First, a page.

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what to see in london

  • London Tower Bridge

    London Tower Bridge

    Follow me Tweet One of London’s most well-known attractions and a must visit for all tourists is that of the London Tower Bridge. Not only does this landmark play an important role in history, but it provides a great view of the city. Here’s a guide to the most popular parts of the Tower. White Tower This is the original part of the fortress, built at the behest of William the Conqueror in 1078 to protect the Norman rulers from the inhabitants of the city. It’s a magnificent white stone keep, which would have looked incredible when first built as the Norman style was completely unknown in London at the time. It’s right at the heart of the complex, surrounded by towers, walls and a moat. From the mid 16th…

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  • The London Eye

    The London Eye

    Follow me TweetThe London Eye, also referred to as the Millennium Wheel, is a large Ferris wheel. In fact, it is the largest Ferris wheel in Europe. It measure 443 feet high. Although defined as a Ferris wheel, it is important not to confuse this attraction with what you may see at a local fair. It is so much more. In fact, you may have seen nothing like it before. The London Eye is made up of 32 capsules. All capsules are seated and air conditioned; however, visitors have the option of moving around. In fact, you are encouraged to if you want to snap photographs and see the many nearby London landmarks. Due to its size, a ride around the wheel takes approximately…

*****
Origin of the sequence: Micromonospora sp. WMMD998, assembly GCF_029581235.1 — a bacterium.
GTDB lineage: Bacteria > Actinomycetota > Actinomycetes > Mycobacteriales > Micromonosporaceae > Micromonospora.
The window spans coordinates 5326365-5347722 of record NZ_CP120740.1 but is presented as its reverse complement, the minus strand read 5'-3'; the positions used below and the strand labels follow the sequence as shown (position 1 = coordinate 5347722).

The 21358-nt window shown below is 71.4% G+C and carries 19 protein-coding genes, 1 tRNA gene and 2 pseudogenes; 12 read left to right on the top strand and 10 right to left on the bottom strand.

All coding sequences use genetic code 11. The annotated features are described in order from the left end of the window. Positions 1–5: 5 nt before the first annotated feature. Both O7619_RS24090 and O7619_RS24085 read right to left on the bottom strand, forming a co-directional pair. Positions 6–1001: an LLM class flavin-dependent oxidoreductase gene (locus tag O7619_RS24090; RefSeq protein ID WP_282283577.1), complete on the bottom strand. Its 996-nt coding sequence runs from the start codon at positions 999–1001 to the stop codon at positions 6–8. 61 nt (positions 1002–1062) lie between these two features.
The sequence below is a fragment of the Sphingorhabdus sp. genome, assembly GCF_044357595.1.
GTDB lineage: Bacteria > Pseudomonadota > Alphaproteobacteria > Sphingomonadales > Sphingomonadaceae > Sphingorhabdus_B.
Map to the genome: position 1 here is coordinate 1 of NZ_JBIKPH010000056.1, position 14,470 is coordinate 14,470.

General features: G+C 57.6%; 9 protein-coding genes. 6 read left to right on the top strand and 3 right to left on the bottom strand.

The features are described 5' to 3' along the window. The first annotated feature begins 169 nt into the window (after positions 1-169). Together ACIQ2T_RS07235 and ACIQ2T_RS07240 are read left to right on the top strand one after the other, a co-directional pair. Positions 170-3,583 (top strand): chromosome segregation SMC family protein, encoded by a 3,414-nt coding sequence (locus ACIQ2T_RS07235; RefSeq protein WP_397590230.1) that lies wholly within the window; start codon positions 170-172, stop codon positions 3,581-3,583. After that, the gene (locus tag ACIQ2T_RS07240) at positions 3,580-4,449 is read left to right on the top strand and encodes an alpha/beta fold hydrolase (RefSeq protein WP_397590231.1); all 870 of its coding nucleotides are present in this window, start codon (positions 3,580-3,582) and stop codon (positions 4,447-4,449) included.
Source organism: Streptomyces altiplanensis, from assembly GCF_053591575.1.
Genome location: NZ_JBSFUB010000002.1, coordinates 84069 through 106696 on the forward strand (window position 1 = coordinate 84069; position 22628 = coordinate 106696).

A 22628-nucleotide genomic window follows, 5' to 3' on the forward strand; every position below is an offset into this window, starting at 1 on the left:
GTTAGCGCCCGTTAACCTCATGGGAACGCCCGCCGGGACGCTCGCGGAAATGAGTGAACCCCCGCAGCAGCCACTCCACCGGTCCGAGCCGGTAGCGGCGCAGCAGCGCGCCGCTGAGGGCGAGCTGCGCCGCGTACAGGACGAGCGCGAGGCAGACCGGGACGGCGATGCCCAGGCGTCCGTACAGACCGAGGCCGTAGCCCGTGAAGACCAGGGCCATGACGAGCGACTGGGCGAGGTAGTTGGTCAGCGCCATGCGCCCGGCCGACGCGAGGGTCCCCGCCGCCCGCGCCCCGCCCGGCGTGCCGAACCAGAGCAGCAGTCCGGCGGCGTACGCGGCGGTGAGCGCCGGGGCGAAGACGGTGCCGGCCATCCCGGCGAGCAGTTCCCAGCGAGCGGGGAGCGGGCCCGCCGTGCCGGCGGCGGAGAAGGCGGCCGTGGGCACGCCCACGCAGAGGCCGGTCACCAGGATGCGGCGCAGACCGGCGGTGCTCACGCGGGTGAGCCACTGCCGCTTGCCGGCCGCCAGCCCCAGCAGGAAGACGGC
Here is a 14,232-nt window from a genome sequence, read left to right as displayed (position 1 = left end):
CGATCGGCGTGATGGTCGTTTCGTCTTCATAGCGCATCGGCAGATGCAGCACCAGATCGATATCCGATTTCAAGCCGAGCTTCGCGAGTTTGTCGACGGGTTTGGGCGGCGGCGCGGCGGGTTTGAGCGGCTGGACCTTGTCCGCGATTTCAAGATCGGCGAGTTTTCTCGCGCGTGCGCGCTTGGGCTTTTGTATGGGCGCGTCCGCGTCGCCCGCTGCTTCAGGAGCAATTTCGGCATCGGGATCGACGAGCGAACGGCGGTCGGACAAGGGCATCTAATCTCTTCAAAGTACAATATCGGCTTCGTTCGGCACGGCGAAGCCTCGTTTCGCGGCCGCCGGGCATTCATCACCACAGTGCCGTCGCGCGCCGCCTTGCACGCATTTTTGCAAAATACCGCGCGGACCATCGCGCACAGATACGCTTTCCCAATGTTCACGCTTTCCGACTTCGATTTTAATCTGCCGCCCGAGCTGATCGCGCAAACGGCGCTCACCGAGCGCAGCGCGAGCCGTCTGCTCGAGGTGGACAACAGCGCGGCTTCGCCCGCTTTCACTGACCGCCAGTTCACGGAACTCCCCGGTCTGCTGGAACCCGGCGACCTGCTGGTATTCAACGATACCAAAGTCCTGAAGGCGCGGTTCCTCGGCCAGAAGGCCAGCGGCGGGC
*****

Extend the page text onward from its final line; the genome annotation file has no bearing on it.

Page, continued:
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  • Madame Tussauds

    Madame Tussauds

    Follow me Tweet Madame Tussaud’s is a waxworks museum located on Marylebone Road in the Regent’s Park neighborhood of London. It was opened in 1835. Madame Tussaud’s was setup by Marie Tussaud, hence the name. This museum has modernized with the times, but it has a great history behind it. Aside from creating the museum, she is most well-known for her own personal wax sculptures. Slated for execution during the French Revolution, it was Tussaud’s talent that kept her alive. Her life was spared and she began making death masks of those executed. Although she was unlikely to predict it at the time, her museum has since become one of London’s most well-known attractions. In fact, other branches have popped…

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